context I live in. The writing component in my work developed from an “All Theory. No Practice.” dogma that I developed in the past and has largely fallen away as a function in my current work. The material reality of my sculptural work and filmmaking has become very important, as the veracity or ‘realism’ I read about - then internalise, and ultimately manifest as artworks - needs to be present and tangible in the artworks themselves, and not just in the texts. So the form is political, the form is everything. I think this kind of formalism is directly at odds with the move away from such an approach that occurred in Conceptual Art in the 1960s in the West. In the developing world – and particularly in African contemporary art – the form is hugely important and politicised, due to a number of key historical reasons and contextual specifics that are simply not faced by or present within the West. FOR THE FULL ARTICLE VISIT: departurequarterly.com
For more details go to www.alltheorynopractice.com
THE CONCRETE WAVE PHOTOGRAPHY JACQUI VAN STADEN
WORDS RICK DE LA RAY
“HE HAD ENOUGH OF THIS AND TOLD ME TO CUT MY HAIR AND GET A JOB. FOR ME, THIS WAS NOT AN OPTION - SO I RENTED PREMISES IN MUIZENBERG AND THE CORNER SURF SHOP WAS BORN. THAT WAS 1ST JULY 1971, SO WE HAVE JUST CELEBRATED OUR 42ND BIRTHDAY. FROM THE WORD GO, I REALIZED THAT IF I DID NOT MAKE THIS BUSINESS WORK I WOULD BE BACK WORKING IN THE CITY... WHICH WAS SUCH A HORRENDOUS THOUGHT THAT I JUST COULD NOT ALLOW THIS VENTURE TO FAIL!” PETER WRIGHT When was the first ever time you can recall seeing a skateboard or someone riding one?
Back in those days choosing your type of career path must have been very left-of-centre to the rest of society. What made you decide “This is it; come hell or high water I’m going to live this lifestyle for the rest of my life”...
was living in the South Peninsula, where there were no suitable jobs to be had. I then set up a workshop doing woodwork and building surfboards in my father’s garage in Kommetjie. After a while, he had enough of this and told me to cut my hair and get a job. For me, this was not an option - so I rented premises in Muizenberg and The Corner Surf Shop was born. That was 1st July 1971, so we have just celebrated our 42nd birthday. From the word go, I realized that if I did not make this business work I would be back working in the city... which was such a horrendous thought that I just could not allow this venture to fail!
I left school and did the working-inthe-office thing in Cape Town. This meant that in winter I was leaving home in the dark and returning in the dark. I got really tired of this, but I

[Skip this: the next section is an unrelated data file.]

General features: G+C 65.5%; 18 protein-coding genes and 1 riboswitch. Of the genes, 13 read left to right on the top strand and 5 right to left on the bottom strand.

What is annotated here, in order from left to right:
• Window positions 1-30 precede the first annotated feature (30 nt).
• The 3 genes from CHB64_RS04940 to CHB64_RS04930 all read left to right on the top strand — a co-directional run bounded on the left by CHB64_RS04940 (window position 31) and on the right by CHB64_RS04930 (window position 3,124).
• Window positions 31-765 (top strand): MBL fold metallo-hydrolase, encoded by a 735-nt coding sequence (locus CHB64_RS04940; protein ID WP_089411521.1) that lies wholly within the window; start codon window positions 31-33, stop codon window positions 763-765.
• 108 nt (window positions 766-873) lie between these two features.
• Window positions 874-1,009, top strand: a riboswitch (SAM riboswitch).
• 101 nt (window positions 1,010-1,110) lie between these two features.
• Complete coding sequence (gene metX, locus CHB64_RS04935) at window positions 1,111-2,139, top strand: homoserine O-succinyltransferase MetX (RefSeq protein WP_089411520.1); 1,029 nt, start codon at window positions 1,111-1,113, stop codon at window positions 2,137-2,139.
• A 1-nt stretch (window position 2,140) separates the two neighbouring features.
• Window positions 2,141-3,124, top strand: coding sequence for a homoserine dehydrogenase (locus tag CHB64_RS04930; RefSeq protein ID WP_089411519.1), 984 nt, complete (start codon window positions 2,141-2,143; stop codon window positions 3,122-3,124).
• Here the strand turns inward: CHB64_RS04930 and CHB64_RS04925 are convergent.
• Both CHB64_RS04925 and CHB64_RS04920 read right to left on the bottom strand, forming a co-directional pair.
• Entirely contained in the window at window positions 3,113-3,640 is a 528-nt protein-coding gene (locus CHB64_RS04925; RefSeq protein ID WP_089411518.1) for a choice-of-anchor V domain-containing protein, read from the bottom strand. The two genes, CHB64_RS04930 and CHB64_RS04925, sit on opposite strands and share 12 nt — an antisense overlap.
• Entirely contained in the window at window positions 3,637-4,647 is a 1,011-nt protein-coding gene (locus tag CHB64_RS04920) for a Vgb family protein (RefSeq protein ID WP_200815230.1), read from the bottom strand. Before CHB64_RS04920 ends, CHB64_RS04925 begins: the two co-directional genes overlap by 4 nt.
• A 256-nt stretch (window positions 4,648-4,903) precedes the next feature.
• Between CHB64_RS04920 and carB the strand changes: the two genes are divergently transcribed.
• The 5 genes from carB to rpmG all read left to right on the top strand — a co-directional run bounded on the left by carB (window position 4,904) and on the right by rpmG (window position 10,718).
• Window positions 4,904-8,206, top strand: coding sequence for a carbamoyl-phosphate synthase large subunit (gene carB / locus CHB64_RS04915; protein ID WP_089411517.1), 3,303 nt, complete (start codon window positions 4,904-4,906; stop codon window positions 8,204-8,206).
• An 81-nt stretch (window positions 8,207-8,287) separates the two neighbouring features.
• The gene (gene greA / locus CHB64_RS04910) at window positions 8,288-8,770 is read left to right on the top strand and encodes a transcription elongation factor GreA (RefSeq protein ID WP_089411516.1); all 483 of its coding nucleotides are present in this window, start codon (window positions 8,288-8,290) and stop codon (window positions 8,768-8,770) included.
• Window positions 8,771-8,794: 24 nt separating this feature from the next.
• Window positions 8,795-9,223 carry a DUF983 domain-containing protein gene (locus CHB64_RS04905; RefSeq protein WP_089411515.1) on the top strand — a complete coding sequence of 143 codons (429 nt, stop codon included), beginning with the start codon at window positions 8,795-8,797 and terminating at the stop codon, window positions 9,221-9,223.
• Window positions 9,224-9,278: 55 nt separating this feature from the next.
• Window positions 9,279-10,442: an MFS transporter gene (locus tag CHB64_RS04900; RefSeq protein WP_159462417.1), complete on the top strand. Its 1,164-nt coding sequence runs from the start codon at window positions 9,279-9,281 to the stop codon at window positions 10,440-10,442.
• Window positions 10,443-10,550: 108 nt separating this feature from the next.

Could you give us an indication of how big the South African skateboard industry was in the 70s? Was it purely surfers skating back then or were there already guys
I think that I probably came across a picture of a skateboard in something like the Surfer Magazine, in the early 60s. We then re-constructed our roller-skate trucks, with their steel wheels, to make skateboards.
that strictly got into skateboarding only? Well, it was big enough for companies like Pepsi to get in on the act, with skateboarding-orientated promotions and the sponsoring of comps. Initially, it was probably an alternative sport for surfers, but it did move beyond the surf scene and expanded inland, particularly in the Joburg and Pretoria areas. Did you import any skateboarding magazines back then and who was the International pro that everyone looked up to at the time?. We imported Skateboarder Magazine, which was published by the Surfer Magazine Group. The international pros of the day were people like Russ Howell, Jay Adams, Stacy Peralta, Bruce Logan, Tom Sims and Tony Alva... all heroes. I discovered an original wood Wright Skateboard with Sims wheels and Chicago trucks in a shed in the middle of the Free State that is still in pretty good nick. Now that old skateboard memorabilia is so much in demand have you had any offers or interest in your old boards? Oh yes - we have people who would kill to get their hands on some of our old boards, which is really funny as in the late 80s to early 90s skateboarding went so stone-dead that
we literally had to pay people to buy our dead stock. We actually sold the stuff off at a great loss and now people come into our shop specifically seeking these same boards. Your Southwind skateboards came out in the 80s, who was pressing boards back then and is the press still around? What kind of wood was used to press the decks? The Wright Skateboards decks were either hand-laminated and cut out fibreglass, or hand-shaped of American Oak. The later Southwind models were imported maple decks which we branded locally. Is there a certain time in the life of Corner Surf that stands out a bit more to you and will always be close to your heart? Probably the height of the “Southwind Era”; when we had some of the best local surfers riding Southwind surfboards, the best of the local skateboarders on our skateboards, and the Southwind long-sleeved tees were almost everywhere. I still remember “Bobs” Rossouw (a top S.A kneeboarder, Southwind Team member and a Corner Surf Shop employee) coming to work the day after a surf film had shown in Fish Hoek. He was really excited and asked me if I’d noticed that threequarters of the audience in the hall the night before had been wearing